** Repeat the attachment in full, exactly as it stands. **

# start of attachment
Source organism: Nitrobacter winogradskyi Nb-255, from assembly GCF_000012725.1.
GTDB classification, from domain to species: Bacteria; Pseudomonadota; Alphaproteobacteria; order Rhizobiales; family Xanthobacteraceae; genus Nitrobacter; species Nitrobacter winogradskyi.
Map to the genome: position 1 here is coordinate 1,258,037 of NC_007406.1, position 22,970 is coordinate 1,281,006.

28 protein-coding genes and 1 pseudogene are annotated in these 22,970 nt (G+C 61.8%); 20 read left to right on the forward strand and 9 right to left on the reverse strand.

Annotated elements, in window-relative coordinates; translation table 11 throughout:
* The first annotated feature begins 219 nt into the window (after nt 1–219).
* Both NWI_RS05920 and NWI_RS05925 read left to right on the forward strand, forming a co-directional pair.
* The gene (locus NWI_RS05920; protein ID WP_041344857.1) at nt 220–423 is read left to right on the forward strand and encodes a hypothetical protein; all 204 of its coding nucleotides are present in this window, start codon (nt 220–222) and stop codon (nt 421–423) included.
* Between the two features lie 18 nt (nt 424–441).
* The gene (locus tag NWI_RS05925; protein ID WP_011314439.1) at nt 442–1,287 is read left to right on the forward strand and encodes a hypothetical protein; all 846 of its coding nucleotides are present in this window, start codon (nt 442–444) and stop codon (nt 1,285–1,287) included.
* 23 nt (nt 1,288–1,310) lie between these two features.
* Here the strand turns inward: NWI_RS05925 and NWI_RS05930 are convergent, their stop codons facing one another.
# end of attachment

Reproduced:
Source organism: Nitrobacter winogradskyi Nb-255, from assembly GCF_000012725.1.
GTDB classification, from domain to species: Bacteria; Pseudomonadota; Alphaproteobacteria; order Rhizobiales; family Xanthobacteraceae; genus Nitrobacter; species Nitrobacter winogradskyi.
Map to the genome: position 1 here is coordinate 1,258,037 of NC_007406.1, position 22,970 is coordinate 1,281,006.

28 protein-coding genes and 1 pseudogene are annotated in these 22,970 nt (G+C 61.8%); 20 read left to right on the forward strand and 9 right to left on the reverse strand.

Annotated elements, in window-relative coordinates; translation table 11 throughout:
* The first annotated feature begins 219 nt into the window (after nt 1–219).
* Both NWI_RS05920 and NWI_RS05925 read left to right on the forward strand, forming a co-directional pair.
* The gene (locus NWI_RS05920; protein ID WP_041344857.1) at nt 220–423 is read left to right on the forward strand and encodes a hypothetical protein; all 204 of its coding nucleotides are present in this window, start codon (nt 220–222) and stop codon (nt 421–423) included.
* Between the two features lie 18 nt (nt 424–441).
* The gene (locus tag NWI_RS05925; protein ID WP_011314439.1) at nt 442–1,287 is read left to right on the forward strand and encodes a hypothetical protein; all 846 of its coding nucleotides are present in this window, start codon (nt 442–444) and stop codon (nt 1,285–1,287) included.
* 23 nt (nt 1,288–1,310) lie between these two features.
* Here the strand turns inward: NWI_RS05925 and NWI_RS05930 are convergent, their stop codons facing one another.